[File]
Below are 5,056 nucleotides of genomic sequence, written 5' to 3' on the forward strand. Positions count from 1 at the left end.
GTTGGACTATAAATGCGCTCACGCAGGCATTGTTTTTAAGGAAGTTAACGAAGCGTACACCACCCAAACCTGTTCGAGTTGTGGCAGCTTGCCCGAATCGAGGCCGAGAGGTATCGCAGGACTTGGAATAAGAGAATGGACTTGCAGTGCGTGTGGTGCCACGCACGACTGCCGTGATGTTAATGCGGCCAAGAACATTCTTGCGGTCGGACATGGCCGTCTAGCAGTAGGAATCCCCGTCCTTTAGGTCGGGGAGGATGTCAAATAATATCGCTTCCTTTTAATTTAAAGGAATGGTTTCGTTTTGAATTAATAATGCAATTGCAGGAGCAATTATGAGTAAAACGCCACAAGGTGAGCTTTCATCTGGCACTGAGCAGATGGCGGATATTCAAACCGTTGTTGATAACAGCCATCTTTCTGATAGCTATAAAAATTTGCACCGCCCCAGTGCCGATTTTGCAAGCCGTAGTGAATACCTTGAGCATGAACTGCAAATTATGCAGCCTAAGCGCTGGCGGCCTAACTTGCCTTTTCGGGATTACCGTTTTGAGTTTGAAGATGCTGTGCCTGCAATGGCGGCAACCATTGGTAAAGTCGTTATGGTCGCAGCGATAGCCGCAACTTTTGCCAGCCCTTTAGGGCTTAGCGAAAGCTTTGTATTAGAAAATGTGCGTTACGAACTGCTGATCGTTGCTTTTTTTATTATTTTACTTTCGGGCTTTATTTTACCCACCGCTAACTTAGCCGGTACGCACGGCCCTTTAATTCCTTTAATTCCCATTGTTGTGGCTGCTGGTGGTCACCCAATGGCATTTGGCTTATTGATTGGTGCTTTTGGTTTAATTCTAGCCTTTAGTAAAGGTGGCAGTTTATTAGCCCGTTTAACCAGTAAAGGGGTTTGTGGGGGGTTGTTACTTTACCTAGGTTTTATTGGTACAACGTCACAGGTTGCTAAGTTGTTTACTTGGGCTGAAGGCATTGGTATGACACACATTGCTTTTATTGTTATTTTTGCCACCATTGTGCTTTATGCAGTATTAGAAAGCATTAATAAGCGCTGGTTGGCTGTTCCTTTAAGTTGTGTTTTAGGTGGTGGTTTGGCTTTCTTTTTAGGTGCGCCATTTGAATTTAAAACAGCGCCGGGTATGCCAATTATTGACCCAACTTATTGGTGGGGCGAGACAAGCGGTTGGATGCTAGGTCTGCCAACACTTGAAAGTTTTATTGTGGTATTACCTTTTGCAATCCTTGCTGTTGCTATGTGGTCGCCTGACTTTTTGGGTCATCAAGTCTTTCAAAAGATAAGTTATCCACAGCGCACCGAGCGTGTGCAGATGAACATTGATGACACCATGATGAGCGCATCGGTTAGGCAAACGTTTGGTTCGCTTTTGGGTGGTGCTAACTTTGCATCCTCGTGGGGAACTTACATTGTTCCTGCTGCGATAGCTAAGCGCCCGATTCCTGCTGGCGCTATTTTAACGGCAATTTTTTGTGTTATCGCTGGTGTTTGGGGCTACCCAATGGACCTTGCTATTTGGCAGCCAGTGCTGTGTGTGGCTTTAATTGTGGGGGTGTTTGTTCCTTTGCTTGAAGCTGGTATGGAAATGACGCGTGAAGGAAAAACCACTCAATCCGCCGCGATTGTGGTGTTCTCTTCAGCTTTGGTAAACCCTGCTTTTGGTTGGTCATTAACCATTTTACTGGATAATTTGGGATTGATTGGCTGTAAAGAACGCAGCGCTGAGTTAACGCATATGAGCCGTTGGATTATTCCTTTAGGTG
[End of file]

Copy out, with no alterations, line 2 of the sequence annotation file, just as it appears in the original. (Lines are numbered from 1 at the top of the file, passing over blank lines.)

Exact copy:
GTTGGACTATAAATGCGCTCACGCAGGCATTGTTTTTAAGGAAGTTAACGAAGCGTACACCACCCAAACCTGTTCGAGTTGTGGCAGCTTGCCCGAATCGAGGCCGAGAGGTATCGCAGGACTTGGAATAAGAGAATGGACTTGCAGTGCGTGTGGTGCCACGCACGACTGCCGTGATGTTAATGCGGCCAAGAACATTCTTGCGGTCGGACATGGCCGTCTAGCAGTAGGAATCCCCGTCCTTTAGGTCGGGGAGGATGTCAAATAATATCGCTTCCTTTTAATTTAAAGGAATGGTTTCGTTTTGAATTAATAATGCAATTGCAGGAGCAATTATGAGTAAAACGCCACAAGGTGAGCTTTCATCTGGCACTGAGCAGATGGCGGATATTCAAACCGTTGTTGATAACAGCCATCTTTCTGATAGCTATAAAAATTTGCACCGCCCCAGTGCCGATTTTGCAAGCCGTAGTGAATACCTTGAGCATGAACTGCAAATTATGCAGCCTAAGCGCTGGCGGCCTAACTTGCCTTTTCGGGATTACCGTTTTGAGTTTGAAGATGCTGTGCCTGCAATGGCGGCAACCATTGGTAAAGTCGTTATGGTCGCAGCGATAGCCGCAACTTTTGCCAGCCCTTTAGGGCTTAGCGAAAGCTTTGTATTAGAAAATGTGCGTTACGAACTGCTGATCGTTGCTTTTTTTATTATTTTACTTTCGGGCTTTATTTTACCCACCGCTAACTTAGCCGGTACGCACGGCCCTTTAATTCCTTTAATTCCCATTGTTGTGGCTGCTGGTGGTCACCCAATGGCATTTGGCTTATTGATTGGTGCTTTTGGTTTAATTCTAGCCTTTAGTAAAGGTGGCAGTTTATTAGCCCGTTTAACCAGTAAAGGGGTTTGTGGGGGGTTGTTACTTTACCTAGGTTTTATTGGTACAACGTCACAGGTTGCTAAGTTGTTTACTTGGGCTGAAGGCATTGGTATGACACACATTGCTTTTATTGTTATTTTTGCCACCATTGTGCTTTATGCAGTATTAGAAAGCATTAATAAGCGCTGGTTGGCTGTTCCTTTAAGTTGTGTTTTAGGTGGTGGTTTGGCTTTCTTTTTAGGTGCGCCATTTGAATTTAAAACAGCGCCGGGTATGCCAATTATTGACCCAACTTATTGGTGGGGCGAGACAAGCGGTTGGATGCTAGGTCTGCCAACACTTGAAAGTTTTATTGTGGTATTACCTTTTGCAATCCTTGCTGTTGCTATGTGGTCGCCTGACTTTTTGGGTCATCAAGTCTTTCAAAAGATAAGTTATCCACAGCGCACCGAGCGTGTGCAGATGAACATTGATGACACCATGATGAGCGCATCGGTTAGGCAAACGTTTGGTTCGCTTTTGGGTGGTGCTAACTTTGCATCCTCGTGGGGAACTTACATTGTTCCTGCTGCGATAGCTAAGCGCCCGATTCCTGCTGGCGCTATTTTAACGGCAATTTTTTGTGTTATCGCTGGTGTTTGGGGCTACCCAATGGACCTTGCTATTTGGCAGCCAGTGCTGTGTGTGGCTTTAATTGTGGGGGTGTTTGTTCCTTTGCTTGAAGCTGGTATGGAAATGACGCGTGAAGGAAAAACCACTCAATCCGCCGCGATTGTGGTGTTCTCTTCAGCTTTGGTAAACCCTGCTTTTGGTTGGTCATTAACCATTTTACTGGATAATTTGGGATTGATTGGCTGTAAAGAACGCAGCGCTGAGTTAACGCATATGAGCCGTTGGATTATTCCTTTAGGTG